Stocks were little changed on Friday after China and the U.S. agreed to a phase one trade deal as investors concluded a solid week of gains.
The trade deal will include a rollback of some of the China tariffs and halts additional levies set to take effect on Sunday. China agreed to significant purchases of U.S. agricultural products, but the amount is below what the White House was reportedly pushing to get. On the U.S. side, investors were hoping for more than just a partial rollback of some tariffs.
"What might be coming out of the market could be hopes for a little bit of a wider scope as it relates to the deal," said Jeff Mills, chief investment officer at Bryn Mawr Trust. "Maybe some of that started to get priced in yesterday. But overall, the market is still viewing it as a positive and it probably should."
The Dow Jones Industrial Average ended the day just 3.33 points higher at 28,135.38. The S&P 500 closed just above the flatline at 3,168.80 while the Nasdaq Composite gained 0.2% to 8,734.88. Earlier in the day, the major averages hit record highs.
Apple led Friday's slight gains, rising 1.4% to a record after news of the trade agreement was announced. Some of the tariffs set to take effect Sunday would have impacted some of Apple's key products, including the iPhone.
Wall Street posted solid weekly gains in anticipation of the trade deal. The S&P 500 and Nasdaq were up 0.7% and 0.9%, respectively while the Dow gained 0.4% this week.
U.S. Trade Representative Robert Lighthizer said China will buy $40 billion in U.S. agricultural goods. That's below the $50 billion Trump was reportedly looking for. He also said both sides are aiming to sign the agreement in January.
In a series of tweets, President Donald Trump said: "We have agreed to a very large Phase One Deal with China. They have agreed to many structural changes and massive purchases of Agricultural Product, Energy, and Manufactured Goods, plus much more."
Trump also said some of the prior duties on $120 billion worth of Chinese imports will be rolled back to 7.5% from 15%. He also noted the White House will keep a 25% levy on $250 billion in goods in place.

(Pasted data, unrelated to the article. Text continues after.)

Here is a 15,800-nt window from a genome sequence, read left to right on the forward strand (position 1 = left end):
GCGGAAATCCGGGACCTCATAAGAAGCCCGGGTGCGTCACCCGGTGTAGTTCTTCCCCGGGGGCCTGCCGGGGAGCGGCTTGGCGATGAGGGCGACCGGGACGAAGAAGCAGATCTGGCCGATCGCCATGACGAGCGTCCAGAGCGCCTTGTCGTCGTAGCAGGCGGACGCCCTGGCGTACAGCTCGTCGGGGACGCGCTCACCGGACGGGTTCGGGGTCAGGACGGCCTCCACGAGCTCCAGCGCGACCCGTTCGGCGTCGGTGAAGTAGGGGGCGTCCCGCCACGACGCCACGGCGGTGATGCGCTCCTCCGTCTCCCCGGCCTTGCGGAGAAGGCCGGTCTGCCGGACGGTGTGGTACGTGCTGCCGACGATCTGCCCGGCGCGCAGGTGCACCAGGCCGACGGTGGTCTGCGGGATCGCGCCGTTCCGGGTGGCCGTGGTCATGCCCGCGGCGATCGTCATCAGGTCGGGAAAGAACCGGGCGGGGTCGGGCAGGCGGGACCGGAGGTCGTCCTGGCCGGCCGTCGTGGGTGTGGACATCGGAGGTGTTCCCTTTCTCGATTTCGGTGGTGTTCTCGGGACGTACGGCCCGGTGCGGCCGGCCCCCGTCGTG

"The word that came to my mind was 'squishy,'" said Mike Bailey, director of research at FBB Capital Partners, when describing the trade deal. "But I do wonder if this is a bit of buying the rumor and selling the news. We had been anticipating some kind of thawing in U.S.-China trade relations since October."
The Dow jumped more than 200 points while the S&P 500 closed 0.9% higher on Thursday as traders anticipated the Friday agreement. The Nasdaq Composite ended the day up 0.7%. The major averages also rose on Wednesday.
To be sure, the U.S.-China trade drama will continue throughout 2020, said Komal Sri-Kumar, president of Sri-Kumar Global Strategies.
"There is not going to be a comprehensive trade deal before the 2020 election," Kumar said. "What has happened so far is a face-saving way for the U.S. to show some progress on the trade talks."
China and the U.S. have been fighting a trade war for nearly two years as the Trump administration tries to level what it sees as an uneven playing field. The trade war has dented business sentiment and has sparked volatile moves in capital markets.
Stocks have been on a massive tear this year despite the lingering trade fears. Through Friday's close, the S&P 500 is up 26.4% for 2019. The Dow and Nasdaq are up 20.6% and 31.6%, respectively, this year.
Stocks also moved after exit polls showed the U.K.'s Conservative party winning a big majority in Parliament, giving Prime Minister Boris Johnson a clear path to move forward with his Brexit plans.
The British pound surged more than 1% against the U.S. dollar and hit its highest level since the summer of 2018.
—CNBC's Sam Meredith contributed to this report.